This article was written by Mike Huber
The Boston Red Sox (12-9) hosted the Chicago White Sox (11-9) in the first of a two-game series at Fenway Park. Chicago had just been swept in a home doubleheader by the Detroit Tigers, 10-0 and 6-1, and the team was looking to rebound against Boston. For Chicago, 34-year-old right-hander Johnny Rigney started the game. He was in eighth (and final) season of his career, and he entered the game with a record of 2-2 and an earned-run average of 1.06, having allowed only four earned runs all season (in 34 innings). The Red Sox had other ideas, though, and manager Joe Cronin gave the starting assignment to righty Dave “Boo” Ferriss. Ferriss had won 25 games in 1946 and was also 2-2 so far in the early 1947 campaign. A Tuesday afternoon crowd of 9,729 went through the turnstiles at Fenway.
Chicago wasted no time getting on the scoreboard. The White Sox “nicked Ferriss for six hits”1 in the first three innings. In the opening frame, back-to-back-to-back singles by Thurman Tucker, Luke Appling, and Jake Jones (RBI) gave the White Sox a 1-0 lead. They added a run in the third on a double by Appling and a single by Bob Kennedy. Each time, however, a rally was snuffed when Loyd Christopher hit into an inning-ending 5-4-3 double play. The Red Sox turned a third double play in the fourth inning after a leadoff single by Don Kolloway, keeping the score 2-0.
Meanwhile Rigney had to labor to keep Boston in check. The Red Sox loaded the bases in the third but could not push a run across. In the bottom of the fourth, however, after Rigney fanned York, Bobby Doerr launched “a tremendous wallop over the fence a little to the left of the flag pole”2 for Boston’s first run. It was Doerr’s fourth home run of the season, and it extended his hitting streak to eight games.
Ferriss retired his opponent Rigney to start the fifth, but then he ran into trouble. Tucker tripled to center and scored on a fly ball by Appling. Jones smacked his second homer of the year, increasing Chicago’s lead to 4-1. Kennedy singled, and once again Christopher made the third out of the inning.
In their half, the Boston bats exploded. Hal Wagner drew a leadoff walk and scooted to second on a wild pitch. Ferriss, who had one hit all season entering this game, tripled off Rigney, driving home Wagner. Eddie Pellagrini flied out to right, deep enough to bring home Ferriss. Johnny Pesky followed with a double into the left-center gap. The ever-dangerous Ted Williams was intentionally walked (for the sixth time in the young season). That brought up Rudy York, who banged a single up the middle. Pesky scored and Williams stopped at second base. Doerr forced out York at second. Dom DiMaggio then singled, with Williams scoring and Doerr scooting to third base. Chicago manager Ted Lyons had seen enough and made the call to the bullpen. Rigney was replaced by Earl Harrist, making his third appearance of the season. The second-year righty walked Leon Culberson but struck out Wagner. Ten Boston hitters had paraded through the batter’s box, and the Red Sox now enjoyed a 5-4 lead.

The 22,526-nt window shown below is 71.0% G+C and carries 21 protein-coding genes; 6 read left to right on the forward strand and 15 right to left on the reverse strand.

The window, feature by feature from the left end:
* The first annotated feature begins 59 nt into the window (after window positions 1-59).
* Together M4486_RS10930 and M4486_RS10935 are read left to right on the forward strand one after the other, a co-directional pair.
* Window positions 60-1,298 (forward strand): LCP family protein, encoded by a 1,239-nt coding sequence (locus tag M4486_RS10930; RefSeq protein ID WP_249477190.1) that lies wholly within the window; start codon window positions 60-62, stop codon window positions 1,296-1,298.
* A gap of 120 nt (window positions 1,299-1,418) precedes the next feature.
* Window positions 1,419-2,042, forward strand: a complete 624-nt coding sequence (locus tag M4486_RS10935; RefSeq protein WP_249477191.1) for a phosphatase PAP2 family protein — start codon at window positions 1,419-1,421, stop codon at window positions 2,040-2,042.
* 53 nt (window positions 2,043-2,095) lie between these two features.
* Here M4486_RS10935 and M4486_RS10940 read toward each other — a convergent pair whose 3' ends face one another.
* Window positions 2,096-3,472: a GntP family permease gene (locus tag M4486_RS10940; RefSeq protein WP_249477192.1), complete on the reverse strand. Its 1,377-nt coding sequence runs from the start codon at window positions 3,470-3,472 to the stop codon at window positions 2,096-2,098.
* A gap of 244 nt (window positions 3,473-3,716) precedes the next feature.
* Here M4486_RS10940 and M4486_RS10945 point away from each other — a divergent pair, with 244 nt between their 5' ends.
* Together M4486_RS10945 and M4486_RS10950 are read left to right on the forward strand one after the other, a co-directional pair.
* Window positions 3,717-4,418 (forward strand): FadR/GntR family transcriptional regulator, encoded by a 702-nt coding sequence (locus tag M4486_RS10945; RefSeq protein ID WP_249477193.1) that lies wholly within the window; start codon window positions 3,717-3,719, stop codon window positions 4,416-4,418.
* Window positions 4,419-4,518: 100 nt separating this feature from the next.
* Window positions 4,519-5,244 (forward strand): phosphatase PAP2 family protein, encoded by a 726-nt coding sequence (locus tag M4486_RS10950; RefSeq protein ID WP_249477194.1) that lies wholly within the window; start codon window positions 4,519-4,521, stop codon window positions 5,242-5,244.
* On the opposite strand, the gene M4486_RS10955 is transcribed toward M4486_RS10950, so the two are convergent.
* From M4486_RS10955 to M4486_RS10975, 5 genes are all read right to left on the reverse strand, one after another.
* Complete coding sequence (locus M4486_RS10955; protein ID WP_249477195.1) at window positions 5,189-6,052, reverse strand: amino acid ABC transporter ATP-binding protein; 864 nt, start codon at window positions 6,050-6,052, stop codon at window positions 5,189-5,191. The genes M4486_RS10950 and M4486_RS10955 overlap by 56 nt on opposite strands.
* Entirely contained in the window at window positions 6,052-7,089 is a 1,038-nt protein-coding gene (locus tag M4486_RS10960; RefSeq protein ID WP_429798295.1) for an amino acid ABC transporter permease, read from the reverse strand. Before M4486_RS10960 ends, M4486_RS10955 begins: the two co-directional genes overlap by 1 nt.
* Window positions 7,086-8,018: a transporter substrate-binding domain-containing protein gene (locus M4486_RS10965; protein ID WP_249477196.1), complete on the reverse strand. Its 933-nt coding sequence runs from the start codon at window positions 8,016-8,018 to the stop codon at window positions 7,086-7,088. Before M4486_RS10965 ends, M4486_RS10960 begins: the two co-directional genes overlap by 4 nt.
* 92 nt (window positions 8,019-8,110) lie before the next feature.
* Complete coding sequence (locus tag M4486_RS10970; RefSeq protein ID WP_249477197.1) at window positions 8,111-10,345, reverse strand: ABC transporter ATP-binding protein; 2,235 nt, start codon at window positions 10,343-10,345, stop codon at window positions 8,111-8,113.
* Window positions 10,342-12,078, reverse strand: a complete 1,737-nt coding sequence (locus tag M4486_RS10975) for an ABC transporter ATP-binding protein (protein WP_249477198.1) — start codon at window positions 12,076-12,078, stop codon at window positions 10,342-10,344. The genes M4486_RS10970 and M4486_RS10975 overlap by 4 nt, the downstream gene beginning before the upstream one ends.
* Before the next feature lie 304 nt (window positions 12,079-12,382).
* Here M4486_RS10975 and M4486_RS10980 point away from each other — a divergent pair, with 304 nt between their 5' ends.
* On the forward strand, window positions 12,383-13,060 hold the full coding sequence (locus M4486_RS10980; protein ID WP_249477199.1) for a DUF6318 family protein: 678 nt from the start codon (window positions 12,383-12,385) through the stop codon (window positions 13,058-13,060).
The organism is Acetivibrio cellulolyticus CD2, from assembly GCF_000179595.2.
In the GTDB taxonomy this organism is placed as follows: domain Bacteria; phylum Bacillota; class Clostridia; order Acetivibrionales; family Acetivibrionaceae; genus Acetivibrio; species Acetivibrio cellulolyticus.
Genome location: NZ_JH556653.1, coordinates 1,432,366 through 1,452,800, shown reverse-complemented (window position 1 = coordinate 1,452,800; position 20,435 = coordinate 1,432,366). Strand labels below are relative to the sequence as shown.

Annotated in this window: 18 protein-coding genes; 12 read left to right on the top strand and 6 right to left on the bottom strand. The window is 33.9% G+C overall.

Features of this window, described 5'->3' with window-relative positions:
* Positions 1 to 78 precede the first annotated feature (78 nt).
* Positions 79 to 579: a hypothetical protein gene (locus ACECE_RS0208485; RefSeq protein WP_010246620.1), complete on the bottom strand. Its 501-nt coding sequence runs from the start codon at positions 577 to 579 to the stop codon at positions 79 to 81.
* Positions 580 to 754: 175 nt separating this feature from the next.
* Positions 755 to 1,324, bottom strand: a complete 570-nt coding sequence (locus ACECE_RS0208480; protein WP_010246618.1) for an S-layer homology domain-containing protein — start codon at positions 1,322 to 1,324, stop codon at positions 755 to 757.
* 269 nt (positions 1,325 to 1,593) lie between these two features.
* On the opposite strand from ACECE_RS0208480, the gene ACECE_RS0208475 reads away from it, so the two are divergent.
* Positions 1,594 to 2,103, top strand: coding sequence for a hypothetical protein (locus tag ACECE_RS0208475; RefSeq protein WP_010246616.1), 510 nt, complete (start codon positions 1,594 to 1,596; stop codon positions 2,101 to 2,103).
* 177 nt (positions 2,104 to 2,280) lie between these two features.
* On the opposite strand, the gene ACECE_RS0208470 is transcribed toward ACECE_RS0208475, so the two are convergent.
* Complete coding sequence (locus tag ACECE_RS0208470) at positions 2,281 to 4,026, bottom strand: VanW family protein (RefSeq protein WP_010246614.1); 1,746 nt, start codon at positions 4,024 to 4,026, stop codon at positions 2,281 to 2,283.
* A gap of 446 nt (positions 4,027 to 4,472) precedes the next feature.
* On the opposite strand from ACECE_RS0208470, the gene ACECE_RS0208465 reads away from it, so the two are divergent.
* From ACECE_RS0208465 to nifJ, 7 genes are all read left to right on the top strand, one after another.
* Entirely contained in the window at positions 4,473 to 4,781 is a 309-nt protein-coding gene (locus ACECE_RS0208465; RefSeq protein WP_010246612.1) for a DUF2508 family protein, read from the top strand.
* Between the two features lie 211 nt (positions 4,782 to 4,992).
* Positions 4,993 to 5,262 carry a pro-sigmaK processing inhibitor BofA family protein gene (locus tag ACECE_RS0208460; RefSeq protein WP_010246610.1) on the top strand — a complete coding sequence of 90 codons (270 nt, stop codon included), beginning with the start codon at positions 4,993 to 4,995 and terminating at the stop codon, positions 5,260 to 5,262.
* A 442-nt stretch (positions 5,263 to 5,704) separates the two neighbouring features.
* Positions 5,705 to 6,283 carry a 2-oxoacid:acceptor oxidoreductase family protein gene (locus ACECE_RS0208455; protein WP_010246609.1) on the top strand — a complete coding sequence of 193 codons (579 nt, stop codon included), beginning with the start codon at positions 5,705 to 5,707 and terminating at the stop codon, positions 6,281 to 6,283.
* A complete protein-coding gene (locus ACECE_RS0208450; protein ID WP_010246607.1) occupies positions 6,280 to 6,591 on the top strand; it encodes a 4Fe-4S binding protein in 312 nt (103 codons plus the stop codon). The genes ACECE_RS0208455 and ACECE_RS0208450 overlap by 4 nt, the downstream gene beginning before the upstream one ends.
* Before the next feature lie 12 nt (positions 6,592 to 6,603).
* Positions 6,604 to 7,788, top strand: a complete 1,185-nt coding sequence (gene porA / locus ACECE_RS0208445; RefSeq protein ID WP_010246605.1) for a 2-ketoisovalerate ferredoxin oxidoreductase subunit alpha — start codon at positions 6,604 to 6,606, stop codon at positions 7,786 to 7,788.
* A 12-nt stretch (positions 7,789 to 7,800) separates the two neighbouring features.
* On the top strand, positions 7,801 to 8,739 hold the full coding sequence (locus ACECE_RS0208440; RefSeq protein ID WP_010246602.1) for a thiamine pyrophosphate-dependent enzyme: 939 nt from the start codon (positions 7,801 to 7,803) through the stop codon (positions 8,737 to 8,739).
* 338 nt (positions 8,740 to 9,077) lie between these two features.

Bill Zuber came on in relief of Ferriss to start the sixth, and the White Sox touched him for three singles but could not score. Then, in the top of the seventh inning, Appling led off by launching a home run to tie the game. In the bottom half, “a five-run deluge smacked down Harrist.”3 Williams started things by hitting his sixth homer of the season into the netting above the wall in left center. The blast was his first-ever opposite-field home run at Fenway Park. York walked and scored on Doerr’s triple into the right-field corner. DiMaggio also walked, and Culberson singled to center, plating Doerr. When Wagner struck out, it was only the first out of the inning. Zuber laid down a successful sacrifice bunt, advancing the runners, who both scored on Pellagrini’s single to center. Harrist retired Pesky, but not before the Red Sox had notched five runs and led, 10-5.